Underground marketplace sells server credentials for under $10

russian hackers
Kaspersky has published a report on an underground marketplace that’s being used to buy and sell credentials for hacked servers. Targets range from branches of government to major corporations, and access is being sold for as little as $6.

This report comes as a result of an investigation carried out by Kaspersky in conjunction with an unnamed European ISP. The service is called xDedic, and is thought to be operated by a group of Russian-speaking hackers.

In March 2016, the xDedic sales inventory offered access to 51,752 servers across 183 countries. By May 2016, 70,624 servers were available, demonstrating both the growth of the service and the fact that its management is carefully maintaining its operation.

The group in control of xDedic maintains that it is not responsible for any of the illegal content being bought and sold, asserting that it is simply running the marketplace and nothing more. More than 400 unique sellers are thought to be using the site.

xDedic is primarily being used to purchase credentials that allow access to a particular server via a Remote Desktop Protocol connection. This can either be used as a means of stealing data from the server, or as the opening from which to execute an attack.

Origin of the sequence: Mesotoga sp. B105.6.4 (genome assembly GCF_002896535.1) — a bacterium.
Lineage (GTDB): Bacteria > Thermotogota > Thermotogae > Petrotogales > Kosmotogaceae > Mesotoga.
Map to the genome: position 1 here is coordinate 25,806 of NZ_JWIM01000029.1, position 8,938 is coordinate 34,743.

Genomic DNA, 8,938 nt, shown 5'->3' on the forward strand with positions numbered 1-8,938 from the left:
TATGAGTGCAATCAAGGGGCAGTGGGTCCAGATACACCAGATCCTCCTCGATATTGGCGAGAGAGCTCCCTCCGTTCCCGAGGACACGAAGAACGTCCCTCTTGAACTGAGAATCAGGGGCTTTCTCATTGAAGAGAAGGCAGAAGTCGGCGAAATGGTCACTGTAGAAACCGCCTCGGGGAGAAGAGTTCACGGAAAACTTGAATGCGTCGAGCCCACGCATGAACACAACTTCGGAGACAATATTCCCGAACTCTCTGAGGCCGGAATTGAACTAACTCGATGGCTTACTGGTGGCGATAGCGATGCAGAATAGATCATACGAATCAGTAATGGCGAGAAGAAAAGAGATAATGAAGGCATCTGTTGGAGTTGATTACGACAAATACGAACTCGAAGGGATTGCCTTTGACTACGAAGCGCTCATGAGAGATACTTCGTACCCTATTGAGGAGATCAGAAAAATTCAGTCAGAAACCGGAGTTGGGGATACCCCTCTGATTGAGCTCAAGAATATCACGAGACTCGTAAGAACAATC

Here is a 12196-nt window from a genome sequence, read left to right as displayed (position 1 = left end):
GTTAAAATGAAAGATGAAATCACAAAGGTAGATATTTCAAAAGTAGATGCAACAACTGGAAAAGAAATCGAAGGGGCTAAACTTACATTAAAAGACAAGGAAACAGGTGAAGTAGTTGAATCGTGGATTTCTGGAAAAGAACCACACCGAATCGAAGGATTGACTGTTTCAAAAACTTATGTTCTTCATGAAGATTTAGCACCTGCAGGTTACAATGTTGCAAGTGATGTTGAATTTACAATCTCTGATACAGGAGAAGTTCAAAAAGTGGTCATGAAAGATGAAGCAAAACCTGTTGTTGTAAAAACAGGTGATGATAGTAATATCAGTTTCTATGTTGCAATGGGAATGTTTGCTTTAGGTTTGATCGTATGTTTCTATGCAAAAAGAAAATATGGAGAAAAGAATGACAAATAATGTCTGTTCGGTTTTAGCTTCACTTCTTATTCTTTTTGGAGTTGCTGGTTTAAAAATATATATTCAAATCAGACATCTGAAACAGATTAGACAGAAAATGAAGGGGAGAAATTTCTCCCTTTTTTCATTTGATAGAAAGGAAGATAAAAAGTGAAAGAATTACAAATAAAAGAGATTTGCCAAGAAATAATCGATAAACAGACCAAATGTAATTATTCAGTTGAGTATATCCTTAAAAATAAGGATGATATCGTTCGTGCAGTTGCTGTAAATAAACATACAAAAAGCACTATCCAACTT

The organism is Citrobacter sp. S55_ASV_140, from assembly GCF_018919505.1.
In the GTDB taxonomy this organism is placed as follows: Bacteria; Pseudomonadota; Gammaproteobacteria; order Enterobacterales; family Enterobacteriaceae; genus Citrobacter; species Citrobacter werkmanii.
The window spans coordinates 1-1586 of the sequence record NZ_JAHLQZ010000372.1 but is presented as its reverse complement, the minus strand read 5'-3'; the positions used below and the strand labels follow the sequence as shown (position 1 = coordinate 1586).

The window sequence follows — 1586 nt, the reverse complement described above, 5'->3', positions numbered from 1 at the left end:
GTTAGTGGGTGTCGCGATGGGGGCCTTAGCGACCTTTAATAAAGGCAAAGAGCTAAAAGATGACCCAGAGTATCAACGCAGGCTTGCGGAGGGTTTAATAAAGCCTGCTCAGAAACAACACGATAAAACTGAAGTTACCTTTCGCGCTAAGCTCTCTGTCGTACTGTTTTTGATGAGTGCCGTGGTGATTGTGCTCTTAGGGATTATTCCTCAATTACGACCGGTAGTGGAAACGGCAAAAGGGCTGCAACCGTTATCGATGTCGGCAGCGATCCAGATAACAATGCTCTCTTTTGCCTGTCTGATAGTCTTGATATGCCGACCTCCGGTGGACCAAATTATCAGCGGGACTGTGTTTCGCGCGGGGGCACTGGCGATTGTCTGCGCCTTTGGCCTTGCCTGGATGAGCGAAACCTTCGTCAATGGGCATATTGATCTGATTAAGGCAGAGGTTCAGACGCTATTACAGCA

Many of the servers are located in Brazil, China, and Russia, with the three countries combined accounting for almost a quarter of those available for purchase as of May 2016. Kaspersky is remaining tight-lipped about specific targets, but an aerospace firm and a bank located in the United States are thought to have been compromised, according to a report from Tech Spot.

Information like this demonstrates the continuing importance of online security. It might seem impossible to stay safe when the internet’s criminal element is working with tools like xDedic — but the very fact that the underground is producing this sort of sophisticated marketplace only demonstrates the importance of being vigilant.


Nvidia faces attacks from AMD, Intel, and even Google. Should it be worried?

Nvidia announced an expanded array of RTX server solutions designed to leverage the power of ray-tracing at GTC 2019. The effort will help Nvidia take on Google's Stadia in game streaming with GeForce Now, and the company's investments in…

5G's arrival is transforming tech. Here's everything you need to know to keep up

It has been years in the making, but 5G is finally becoming a reality. While 5G coverage is still extremely limited, expect to see it expand in 2019. Not sure what 5G even is? Here's everything you need to know.
Movies & TV

MoviePass returns to unlimited movies plan, but with plenty of restrictions

Troubled subscription-based movie service MoviePass is making headlines on a daily basis lately, and not in a good way. Here's a timeline of events for the company once described as Netflix for movie theaters.
Social Media

Facebook axes alleged discriminatory targeting of ads after civil settlements